Nicholas Ralph is a powerful stage presence in Captain Amazing (3 stars)

Nicholas Ralph is a powerful stage presence in Captain Amazing

Nicholas Ralph in Captain Amazing / credit: Alex Brady

Average script given a fierce production

Staged in the intimate Circle Studio, Tess Monro's direction of Captain Amazing is a spectacular showcase of the Citizens' acting intern Nicholas Ralph's dynamism and has been elegantly designed to extract the maximum effectiveness from minimal scenography: chalk, a wall and a couple of boxes are enough for the production to conjure the interior world of a man struggling with fatherhood, separation and the fragility of life. A monologue that alternates between fantasy sequences - the adventures of Captain Amazing - and more familiar relationship conflicts.

Monro's sprightly direction pushes Ralph through a range of emotions and characters: variously voicing a young girl, a petulant Batman, a drunk and desperate father, a naive young lover, Ralph is a powerful presence, embodying the characters and racing about the stage. The lighting design subtly divides between scenes, allowing Ralph to descend into the anguish of the hero, whether he is battling the evil villain or trying to explain divorce to his ailing daughter.

The script, however, is sometimes confusing: forcing the protagonist to play all the parts loses the momentum and coherence of the plot, and the relationship between his superhero fantasy and real life is at times tenuous. While it clearly signals a retreat in a childish attempt to make sense of the world, it isn't clear whether the Captain Amazing persona is an exaggerated enthusiasm for the comic book world or a mental illness. The tragic event at the climax is lost beneath the manic cosplay, and Alistair McDowall's script show little interest in exploring the superhero archetype beyond a general preoccupation with good and evil: the deconstructions of Superman and Batman, and the failure of the hero to save the girl, are addressed with much less sophistication than in most comics since 1961, when the Marvel Age under Stan Lee, Jack Kirby and Steve Dikto began the introduction of more naturalistic characterisation and mature themes.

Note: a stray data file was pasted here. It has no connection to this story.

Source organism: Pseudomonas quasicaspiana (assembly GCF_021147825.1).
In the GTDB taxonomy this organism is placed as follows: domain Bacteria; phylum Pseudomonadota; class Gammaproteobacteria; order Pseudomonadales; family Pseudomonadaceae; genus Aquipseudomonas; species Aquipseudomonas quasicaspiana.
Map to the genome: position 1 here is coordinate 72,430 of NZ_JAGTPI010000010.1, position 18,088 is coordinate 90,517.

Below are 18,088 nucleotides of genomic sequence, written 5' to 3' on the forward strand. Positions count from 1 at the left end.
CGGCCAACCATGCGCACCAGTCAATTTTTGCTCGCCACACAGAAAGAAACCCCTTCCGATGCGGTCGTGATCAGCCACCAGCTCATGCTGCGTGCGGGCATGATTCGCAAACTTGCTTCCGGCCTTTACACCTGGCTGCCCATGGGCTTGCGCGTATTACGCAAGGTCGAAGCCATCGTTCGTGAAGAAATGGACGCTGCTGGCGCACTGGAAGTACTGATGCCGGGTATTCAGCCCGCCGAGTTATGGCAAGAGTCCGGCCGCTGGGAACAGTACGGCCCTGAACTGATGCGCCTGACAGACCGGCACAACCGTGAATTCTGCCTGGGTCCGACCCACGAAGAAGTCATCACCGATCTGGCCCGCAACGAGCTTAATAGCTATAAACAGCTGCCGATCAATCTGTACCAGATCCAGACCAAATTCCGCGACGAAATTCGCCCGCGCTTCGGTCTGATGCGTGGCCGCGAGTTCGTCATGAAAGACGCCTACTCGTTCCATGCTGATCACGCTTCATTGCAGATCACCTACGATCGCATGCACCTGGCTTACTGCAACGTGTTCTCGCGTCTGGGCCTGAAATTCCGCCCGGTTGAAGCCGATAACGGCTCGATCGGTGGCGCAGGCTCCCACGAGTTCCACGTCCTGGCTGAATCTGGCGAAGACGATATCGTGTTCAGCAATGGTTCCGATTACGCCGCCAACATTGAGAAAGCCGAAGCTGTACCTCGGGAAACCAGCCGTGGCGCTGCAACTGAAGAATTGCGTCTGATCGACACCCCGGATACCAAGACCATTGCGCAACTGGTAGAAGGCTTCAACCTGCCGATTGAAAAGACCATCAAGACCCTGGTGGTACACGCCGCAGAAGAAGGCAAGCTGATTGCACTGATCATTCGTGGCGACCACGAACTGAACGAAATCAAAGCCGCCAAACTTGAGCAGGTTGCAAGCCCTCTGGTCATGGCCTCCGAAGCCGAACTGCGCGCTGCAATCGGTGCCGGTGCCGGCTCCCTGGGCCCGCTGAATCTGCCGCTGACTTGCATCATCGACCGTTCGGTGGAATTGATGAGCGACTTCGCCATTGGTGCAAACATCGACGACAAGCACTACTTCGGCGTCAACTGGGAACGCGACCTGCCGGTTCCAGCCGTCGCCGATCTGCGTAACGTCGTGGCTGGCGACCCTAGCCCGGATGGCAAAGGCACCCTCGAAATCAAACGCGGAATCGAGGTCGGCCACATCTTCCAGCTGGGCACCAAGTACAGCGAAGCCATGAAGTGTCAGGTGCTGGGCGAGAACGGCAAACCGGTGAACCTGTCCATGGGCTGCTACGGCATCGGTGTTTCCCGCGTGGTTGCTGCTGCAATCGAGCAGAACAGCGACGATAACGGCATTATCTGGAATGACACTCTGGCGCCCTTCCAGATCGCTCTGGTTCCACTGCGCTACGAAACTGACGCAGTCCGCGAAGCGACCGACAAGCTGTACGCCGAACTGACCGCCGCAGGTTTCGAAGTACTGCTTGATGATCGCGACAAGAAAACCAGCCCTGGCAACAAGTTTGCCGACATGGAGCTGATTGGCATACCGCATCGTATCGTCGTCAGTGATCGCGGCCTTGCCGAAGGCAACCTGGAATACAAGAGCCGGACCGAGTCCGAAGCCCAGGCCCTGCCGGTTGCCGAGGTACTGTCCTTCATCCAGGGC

Nevertheless, the central performance is impressive, bringing life to a story that is only sketched in the script and the scenography takes advantage of the stripped back style and smaller space to evoke a troubled mind in a world that it cannot resolve. A far from important script becomes an expression of a talented team that bring compassion, commitment and intelligence.

Reviewed at Citizens Theatre, Glasgow.

Captain Amazing

A new production of Alistair McDowall's one-person show about the story of the transformative power of fatherhood, everyday acts of courage and how even the invincible aren’t immune to tragedy.

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